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As games resume, sports media tries to rebound from advertising ‘wasteland’

SI and The Athletic are two of the most recognized brands in sports media. But can both survive COVID-19?

Oakland Athletics pitcher Jake Diekman wears his mask during a recent workout at RingCentral Coliseum. (Ezra Shaw/Getty Images)

The COVID-19 pandemic has put live sports in the US on pause for more than four months, creating an unexpected challenge for sports media companies that were searching to find viable business models. But with MLS returning last week, MLB beginning a 60-game season July 23 and the NBA returning July 30, there will soon be an avalanche of games to cover, unless the now-surging virus prompts another shutdown.

The last few months have already resulted in lost advertisers, layoffs, sudden shifts in strategy and other cost-cutting measures at Sports Illustrated and The Athletic, two of the industry’s biggest names—one an iconic brand that dates back 66 years, the other a brash newcomer that has emerged as perhaps sportswriting’s best hope for a sustainable future.

The moment marks the first real stress test for The Athletic, which has rocked the sports media world in recent years by poaching writers with huge followings across the US and Europe. And at Sports Illustrated, it’s just the latest dramatic moment of transition after ownership turnover, prior job cuts and a new digital-first strategy.

‘Tremendous growing pains’ at SI

Last year, a media investment group called Maven paid $45 million to acquire Sports Illustrated’s licensing rights from private equity-backed Authentic Brands Group, which had purchased the brand from longtime owner Meredith for $110 million a few months prior. Under the direction of CEO James Heckman, a veteran sports-media entrepreneur who founded Maven in 2016, the company planned to boost revenue by creating more video content and hiring an army of independent contractors to complement SI’s long-form storytelling and print product.

Before the onset of the pandemic, Maven expected to turn a profit in 2020, according to Heckman. When the NBA, MLB and other sports leagues went on hiatus, though, SI’s usual coverage areas vanished.

The site has done its best to adapt, Heckman said, writing more cultural and historical stories and focusing more than ever before on forward-looking content areas like the NFL draft and college recruiting. But it hasn’t been enough to stop an advertising exodus.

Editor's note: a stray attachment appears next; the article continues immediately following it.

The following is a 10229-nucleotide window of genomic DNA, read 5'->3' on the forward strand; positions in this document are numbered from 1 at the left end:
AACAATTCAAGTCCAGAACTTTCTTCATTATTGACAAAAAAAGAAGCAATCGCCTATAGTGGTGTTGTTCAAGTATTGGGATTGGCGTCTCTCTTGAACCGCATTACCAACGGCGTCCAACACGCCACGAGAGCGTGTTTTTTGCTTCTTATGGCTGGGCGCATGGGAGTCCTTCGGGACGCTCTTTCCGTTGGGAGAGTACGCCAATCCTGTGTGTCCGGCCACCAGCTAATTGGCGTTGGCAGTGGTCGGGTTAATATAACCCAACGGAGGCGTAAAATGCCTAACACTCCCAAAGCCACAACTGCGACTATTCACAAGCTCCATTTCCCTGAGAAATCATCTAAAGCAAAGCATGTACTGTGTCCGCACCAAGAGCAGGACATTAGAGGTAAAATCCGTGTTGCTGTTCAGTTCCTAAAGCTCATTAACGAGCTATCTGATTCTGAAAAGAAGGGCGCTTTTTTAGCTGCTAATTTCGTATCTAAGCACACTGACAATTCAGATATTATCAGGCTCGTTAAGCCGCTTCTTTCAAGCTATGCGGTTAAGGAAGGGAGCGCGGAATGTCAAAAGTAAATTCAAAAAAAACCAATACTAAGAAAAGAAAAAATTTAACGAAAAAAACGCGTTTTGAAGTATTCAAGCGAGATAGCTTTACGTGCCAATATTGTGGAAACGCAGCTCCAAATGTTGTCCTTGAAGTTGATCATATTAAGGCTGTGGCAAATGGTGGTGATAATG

“March through August was a wasteland,” Heckman said in an interview last month.” A lot of advertisers just exited the sports advertising arena.”

In June, the company reduced its annual revenue forecast from about $160 million to around $115 million.

The strategy shift and ensuing pandemic have also led to job cuts and controversy. SI laid off about 40 workers last October, then trimmed another 9% of its staff and instituted temporary 15% pay cuts in March, citing a steep drop in advertising revenue due to COVID-19. In April, Heckman drew the ire of the SI Union for the controversial firing of soccer writer Grant Wahl after Wahl accused management of using the pandemic as an excuse to permanently cut Wahl’s annual compensation, which was roughly $350,000, beyond the pandemic.

“We’re going through tremendous growing pains teaching people who have been running the wishbone for the last 20 years on how to run the spread offense,” Heckman said, using an industry-appropriate football metaphor.

Rapid growth stalls at The Athletic

The Athletic’s model is based on subscriptions rather than advertising. Before the pandemic, the company’s plan of enticing readers to pay up to $60 annually for largely ad-free sports news appeared to be working.

Last July, co-founders Mather and Adam Hansmann told Bloomberg the company would soon eclipse 1 million subscribers and that they expected to turn a profit by the end of 2020. And in January, The Athletic reached a $500 million valuation with a Series D round led by Bedrock Capital, taking its VC fundraising total to $130 million, according to PitchBook data.

“I was very skeptical at first with The Athletic,” said B.J. Schecter, a former executive editor at Sports Illustrated who is now a sports journalism professor at Seton Hall University in New Jersey. “I have a lot of friends, including my old boss at SI, who work there, and so I took some heat for questioning their business model. … But they’ve managed to, unbelievably, get more investment and produce some really good stuff.”